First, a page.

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Title:The rhetorical construction of science: Demarcation as rhetorical practice
Author(s):Taylor, Charles Alan
Doctoral Committee Chair(s):Wenzel, Joseph W.
Department / Program:Communication
Degree Granting Institution:University of Illinois at Urbana-Champaign
Speech Communication
History of Science
Abstract:Since the rise of science, scholars have struggled to identify the unique and essential characteristics which demarcate science from other intellectual activities. This dissertation develops a view of demarcation as a practical matter which is rhetorically negotiated by scientists in ongoing scientific activity. The rhetorical demarcation of science is a discursive accomplishment of the everyday productive and evaluative activities of scientists.
This view of demarcation is based on several commitments regarding the nature of science. First, science is one among many sets of social practices. Second, as with all rational enterprises, scientific practice is organized by particular interests: personal, cognitive, technical, professional, etc. Third, scientists' understanding of the boundaries of their social world is socially constructed in and through discourse, particularly in situations in which those interests are challenged. Scientists, consciously or otherwise, rhetorically construct operative definitions of science which serve to exclude what they take to be non-sciences or pseudo-sciences in order to enhance their own relative cognitive authority and/or to maintain a variety of professional resources. This study also argues that demarcation is accomplished when competing research communities within orthodox science construct working definitions of appropriate science in order to advance proprietary interests over particular research domains and/or control of limited material resources.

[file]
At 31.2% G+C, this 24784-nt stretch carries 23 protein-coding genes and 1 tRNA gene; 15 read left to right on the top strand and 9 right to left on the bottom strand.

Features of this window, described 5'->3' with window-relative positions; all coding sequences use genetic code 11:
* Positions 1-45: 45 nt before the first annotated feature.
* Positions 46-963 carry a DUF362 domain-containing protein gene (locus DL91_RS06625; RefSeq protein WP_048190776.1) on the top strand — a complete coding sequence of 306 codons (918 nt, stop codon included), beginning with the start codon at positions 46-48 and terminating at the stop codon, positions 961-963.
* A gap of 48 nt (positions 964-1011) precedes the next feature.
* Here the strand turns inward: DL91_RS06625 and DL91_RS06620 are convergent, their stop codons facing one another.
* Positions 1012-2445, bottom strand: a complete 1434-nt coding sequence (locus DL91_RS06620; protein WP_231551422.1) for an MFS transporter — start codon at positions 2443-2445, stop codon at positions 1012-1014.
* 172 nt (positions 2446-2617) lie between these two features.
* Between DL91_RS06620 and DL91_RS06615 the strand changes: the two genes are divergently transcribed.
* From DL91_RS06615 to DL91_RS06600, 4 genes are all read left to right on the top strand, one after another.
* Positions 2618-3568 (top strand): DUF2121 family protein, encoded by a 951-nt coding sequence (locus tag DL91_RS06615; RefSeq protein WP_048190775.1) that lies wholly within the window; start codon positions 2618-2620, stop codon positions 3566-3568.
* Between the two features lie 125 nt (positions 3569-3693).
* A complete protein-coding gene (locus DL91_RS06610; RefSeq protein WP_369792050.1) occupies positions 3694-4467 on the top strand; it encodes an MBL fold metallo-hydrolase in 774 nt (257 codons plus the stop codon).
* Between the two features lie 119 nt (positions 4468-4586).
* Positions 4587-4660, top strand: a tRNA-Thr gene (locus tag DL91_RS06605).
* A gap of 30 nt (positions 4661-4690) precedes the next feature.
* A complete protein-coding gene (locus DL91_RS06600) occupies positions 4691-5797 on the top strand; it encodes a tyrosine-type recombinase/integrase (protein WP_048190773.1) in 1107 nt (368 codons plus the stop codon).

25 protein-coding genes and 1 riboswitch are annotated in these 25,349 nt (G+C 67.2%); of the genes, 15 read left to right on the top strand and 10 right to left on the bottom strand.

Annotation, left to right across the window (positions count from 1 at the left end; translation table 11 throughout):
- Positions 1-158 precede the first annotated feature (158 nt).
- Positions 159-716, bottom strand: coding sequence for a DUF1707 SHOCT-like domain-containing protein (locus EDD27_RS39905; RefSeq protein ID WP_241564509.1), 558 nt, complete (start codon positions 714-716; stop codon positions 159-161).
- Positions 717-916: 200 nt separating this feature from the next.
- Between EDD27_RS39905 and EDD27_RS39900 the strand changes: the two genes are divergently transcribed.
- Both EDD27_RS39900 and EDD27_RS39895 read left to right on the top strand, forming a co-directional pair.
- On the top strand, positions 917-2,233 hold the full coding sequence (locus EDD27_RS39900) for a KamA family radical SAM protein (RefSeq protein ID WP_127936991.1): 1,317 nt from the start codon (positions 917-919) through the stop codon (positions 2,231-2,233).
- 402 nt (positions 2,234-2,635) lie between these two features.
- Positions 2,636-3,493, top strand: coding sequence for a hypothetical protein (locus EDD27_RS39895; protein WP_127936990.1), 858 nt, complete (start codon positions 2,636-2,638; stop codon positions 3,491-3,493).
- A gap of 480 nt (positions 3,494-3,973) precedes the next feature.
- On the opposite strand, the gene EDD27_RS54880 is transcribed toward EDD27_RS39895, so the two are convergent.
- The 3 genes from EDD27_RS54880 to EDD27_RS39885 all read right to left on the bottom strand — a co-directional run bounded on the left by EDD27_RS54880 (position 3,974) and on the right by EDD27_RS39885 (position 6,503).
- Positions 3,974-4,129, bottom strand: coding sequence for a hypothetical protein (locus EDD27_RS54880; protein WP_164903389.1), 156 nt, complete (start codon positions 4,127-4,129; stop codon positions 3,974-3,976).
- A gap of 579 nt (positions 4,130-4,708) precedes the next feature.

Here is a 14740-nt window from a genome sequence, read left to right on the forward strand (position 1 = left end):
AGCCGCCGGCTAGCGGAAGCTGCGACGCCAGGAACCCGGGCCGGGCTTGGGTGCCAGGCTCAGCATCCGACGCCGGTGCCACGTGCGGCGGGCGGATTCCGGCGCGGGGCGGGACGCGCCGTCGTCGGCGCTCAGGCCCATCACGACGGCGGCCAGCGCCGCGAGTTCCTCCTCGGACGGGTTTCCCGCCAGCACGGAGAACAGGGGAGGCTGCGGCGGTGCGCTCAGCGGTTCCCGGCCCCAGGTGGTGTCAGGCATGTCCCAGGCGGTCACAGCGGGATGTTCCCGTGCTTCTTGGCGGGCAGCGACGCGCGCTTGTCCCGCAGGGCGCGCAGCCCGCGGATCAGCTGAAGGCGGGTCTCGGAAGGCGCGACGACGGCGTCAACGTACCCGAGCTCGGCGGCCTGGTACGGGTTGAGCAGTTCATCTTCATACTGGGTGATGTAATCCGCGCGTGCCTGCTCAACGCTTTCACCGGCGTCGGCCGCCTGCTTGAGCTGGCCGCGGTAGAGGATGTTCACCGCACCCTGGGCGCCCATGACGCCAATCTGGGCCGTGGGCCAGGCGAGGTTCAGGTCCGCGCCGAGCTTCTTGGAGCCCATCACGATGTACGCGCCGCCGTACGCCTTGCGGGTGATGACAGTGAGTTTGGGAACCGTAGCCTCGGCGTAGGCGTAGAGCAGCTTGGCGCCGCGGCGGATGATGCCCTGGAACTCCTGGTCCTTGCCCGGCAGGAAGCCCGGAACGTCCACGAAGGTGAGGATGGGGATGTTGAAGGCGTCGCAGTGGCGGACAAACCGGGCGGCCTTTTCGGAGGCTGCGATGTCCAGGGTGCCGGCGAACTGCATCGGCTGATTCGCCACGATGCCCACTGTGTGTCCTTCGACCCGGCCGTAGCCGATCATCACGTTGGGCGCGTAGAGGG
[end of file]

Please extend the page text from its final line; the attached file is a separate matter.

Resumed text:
The development of this theoretical position required a rhetorical reconstruction of previous approaches to demarcation issues. Acknowledging that distinctly different questions about demarcation have been posed in the philosophy and sociology of science, it was useful to mine these discussions for heuristics helpful in crating a rhetorical approach.
The theoretical and critical utility of a rhetorical approach to demarcation was demonstrated in two case studies: the recent controversy surrounding "scientific creationism" and the dispute regarding the alleged discovery of "cold fusion" in 1989. These two case studies reveal the interest-oriented deployment of demarcation rhetoric in widely disparate rhetorical contexts.
Issue Date:1990
Rights Information:Copyright 1990 Taylor, Charles Alan
Date Available in IDEALS:2011-05-07
Identifier in Online Catalog:AAI9114434
OCLC Identifier:(UMI)AAI9114434

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